When I was approached to see Marty, an Age Song Community resident with Huntington’s Disease [HD], I wasn’t sure it would work because of the spontaneous movement that is associated with the disease.
Huntington’s disease is a disorder passed down through families in which nerve cells in certain parts of the brain waste away, or degenerate.
The most common form of HD is adult-onset Huntington’s Disease. Persons with this form of HD usually develop symptoms in their mid 30s and 40s which may include behavior changes including hallucinations, irritability, moodiness, paranoia, and psychosis. Abnormal and unusual movements [chorea] include facial grimaces, head turning to shift eye position, quick, sudden, sometimes wild jerking movements of the arms, legs, face, and other body parts, slow, uncontrolled movements, and an unsteady gait.
Dementia that slowly gets worse, including disorientation or confusion, loss of judgment, loss of memory, personality changes, and speech changes may also be associated with HD.
Additional symptoms include, anxiety, stress, and tension, difficulty swallowing and speech impairment.
Indeed, providing massage for Marty is a challenge .The spontaneous movement creates positioning challenges because the slightest movement of a limb can create a triggering effect throughout the body. It is also very difficult for me to understand his speech and his facial expressions may have nothing to do with the meaning of the conversation. I have to stay totally focused to really understand the emotional under tone of our sessions and to separate the symptom ology from deliberate animation.
In the 3 months that Marty and I have worked together however, the positive outcomes outweigh the challenges. Symptoms that include labored breathing, facial grimacing and body jerks relax as much as 50% during a 45 minute session. Sometimes a very deep calm appears and eases all symptoms for minutes at a time.
Our sessions are casual. Marty sits in a comfortable chair and stretches his legs over the side of the bed.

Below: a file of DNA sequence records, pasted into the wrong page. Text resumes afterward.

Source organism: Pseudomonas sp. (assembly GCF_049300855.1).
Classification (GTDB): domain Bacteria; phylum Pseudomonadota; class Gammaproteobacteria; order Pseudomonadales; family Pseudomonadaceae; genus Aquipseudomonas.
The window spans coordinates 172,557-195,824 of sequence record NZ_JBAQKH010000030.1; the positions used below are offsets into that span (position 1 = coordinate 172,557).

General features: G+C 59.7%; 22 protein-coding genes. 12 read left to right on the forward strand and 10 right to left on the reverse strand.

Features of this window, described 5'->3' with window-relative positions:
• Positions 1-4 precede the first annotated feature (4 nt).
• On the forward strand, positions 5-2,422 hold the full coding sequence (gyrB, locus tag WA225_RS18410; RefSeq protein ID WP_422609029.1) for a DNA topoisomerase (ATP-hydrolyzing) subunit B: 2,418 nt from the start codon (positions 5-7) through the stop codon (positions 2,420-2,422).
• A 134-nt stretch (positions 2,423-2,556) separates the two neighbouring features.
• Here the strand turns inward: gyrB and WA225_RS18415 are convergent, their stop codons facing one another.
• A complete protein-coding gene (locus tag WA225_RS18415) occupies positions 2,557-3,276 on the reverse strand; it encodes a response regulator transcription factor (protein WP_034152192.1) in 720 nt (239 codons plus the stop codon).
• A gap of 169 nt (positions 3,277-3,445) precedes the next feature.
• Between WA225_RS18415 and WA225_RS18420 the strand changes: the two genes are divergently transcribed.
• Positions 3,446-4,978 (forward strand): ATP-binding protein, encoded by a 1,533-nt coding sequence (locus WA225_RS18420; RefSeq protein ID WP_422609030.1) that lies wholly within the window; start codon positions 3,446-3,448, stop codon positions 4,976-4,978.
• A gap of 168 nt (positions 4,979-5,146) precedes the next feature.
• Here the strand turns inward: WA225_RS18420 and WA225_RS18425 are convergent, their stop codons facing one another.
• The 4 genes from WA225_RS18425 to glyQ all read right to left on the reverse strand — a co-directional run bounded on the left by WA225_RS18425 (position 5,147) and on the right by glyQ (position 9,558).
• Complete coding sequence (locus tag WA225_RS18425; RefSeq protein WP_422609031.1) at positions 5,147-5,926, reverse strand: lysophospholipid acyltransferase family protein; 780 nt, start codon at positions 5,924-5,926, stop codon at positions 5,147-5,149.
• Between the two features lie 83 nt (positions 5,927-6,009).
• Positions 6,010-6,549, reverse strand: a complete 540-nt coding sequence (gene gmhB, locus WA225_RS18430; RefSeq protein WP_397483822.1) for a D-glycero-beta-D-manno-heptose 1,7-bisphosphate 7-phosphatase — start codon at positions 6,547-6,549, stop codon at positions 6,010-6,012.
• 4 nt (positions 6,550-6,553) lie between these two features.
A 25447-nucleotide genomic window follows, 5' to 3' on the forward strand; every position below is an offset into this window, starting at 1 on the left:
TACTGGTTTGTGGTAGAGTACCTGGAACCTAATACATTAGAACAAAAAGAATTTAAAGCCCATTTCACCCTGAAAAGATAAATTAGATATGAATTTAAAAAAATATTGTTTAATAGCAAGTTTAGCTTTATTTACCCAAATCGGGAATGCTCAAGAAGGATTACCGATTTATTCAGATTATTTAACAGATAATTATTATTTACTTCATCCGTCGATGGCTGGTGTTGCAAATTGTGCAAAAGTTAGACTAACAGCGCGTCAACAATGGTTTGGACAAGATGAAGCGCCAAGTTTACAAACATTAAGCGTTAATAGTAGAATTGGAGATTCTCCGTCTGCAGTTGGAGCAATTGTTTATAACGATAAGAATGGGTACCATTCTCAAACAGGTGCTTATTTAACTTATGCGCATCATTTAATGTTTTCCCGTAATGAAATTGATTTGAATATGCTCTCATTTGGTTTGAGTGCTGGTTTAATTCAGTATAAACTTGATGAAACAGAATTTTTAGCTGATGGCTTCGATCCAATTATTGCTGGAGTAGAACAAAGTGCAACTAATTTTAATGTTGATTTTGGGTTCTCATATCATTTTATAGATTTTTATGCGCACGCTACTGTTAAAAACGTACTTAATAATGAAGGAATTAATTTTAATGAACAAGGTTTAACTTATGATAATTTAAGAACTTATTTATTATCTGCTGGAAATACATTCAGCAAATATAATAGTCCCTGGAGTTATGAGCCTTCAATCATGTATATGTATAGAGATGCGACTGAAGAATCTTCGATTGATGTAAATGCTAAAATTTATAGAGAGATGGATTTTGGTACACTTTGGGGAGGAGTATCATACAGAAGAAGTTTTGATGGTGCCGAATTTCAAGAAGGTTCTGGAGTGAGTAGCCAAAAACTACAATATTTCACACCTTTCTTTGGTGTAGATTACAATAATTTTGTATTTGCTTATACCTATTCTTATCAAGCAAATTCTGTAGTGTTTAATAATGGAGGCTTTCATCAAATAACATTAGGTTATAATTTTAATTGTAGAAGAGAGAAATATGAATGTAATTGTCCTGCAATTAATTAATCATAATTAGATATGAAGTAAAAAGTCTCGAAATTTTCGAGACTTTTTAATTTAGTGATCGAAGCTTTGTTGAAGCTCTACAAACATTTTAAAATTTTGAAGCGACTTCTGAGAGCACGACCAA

Sitting on a stool at the side of the chair, I prop his arms with pillows and work with his arms, hands, chest, neck and head. I work very slowly as to give the nervous system an alternative movement to follow. Ear massage has the most relaxing effect of all areas of the body. It appears to completely calm the nervous system.
Marty’s vulnerability and his willingness to be vulnerable is a precious gift. In “Gems Of Wisdom,” a book by the residents at Age Song, Marty writes,”With HD there is a lot of shame about the body and mind. They become the enemy, are misunderstood and disguise who I really am. People think I am drunk and laugh at me. My mother, brother and I became the butt of many cruel jokes. I now try to experience love and joy instead of despair.”
Communicating with the psychologist underneath the symptoms of HD is also a challenge that I am deeply grateful for. Marty’s willingness to be exactly who he is, his willingness to be loved, and his willingness to be fully present is a sacred teaching. My professional boundaries are challenged. I am watching myself become involved. The heart is open.
I will keep you updated on our relationship.
I have been communicating with Ginger Peer, a practitioner in Virginia who is also working with someone with HD. I have posted her last e mail under comments. Please share any experience you might have as well.
Irene Smith www.everflowing.org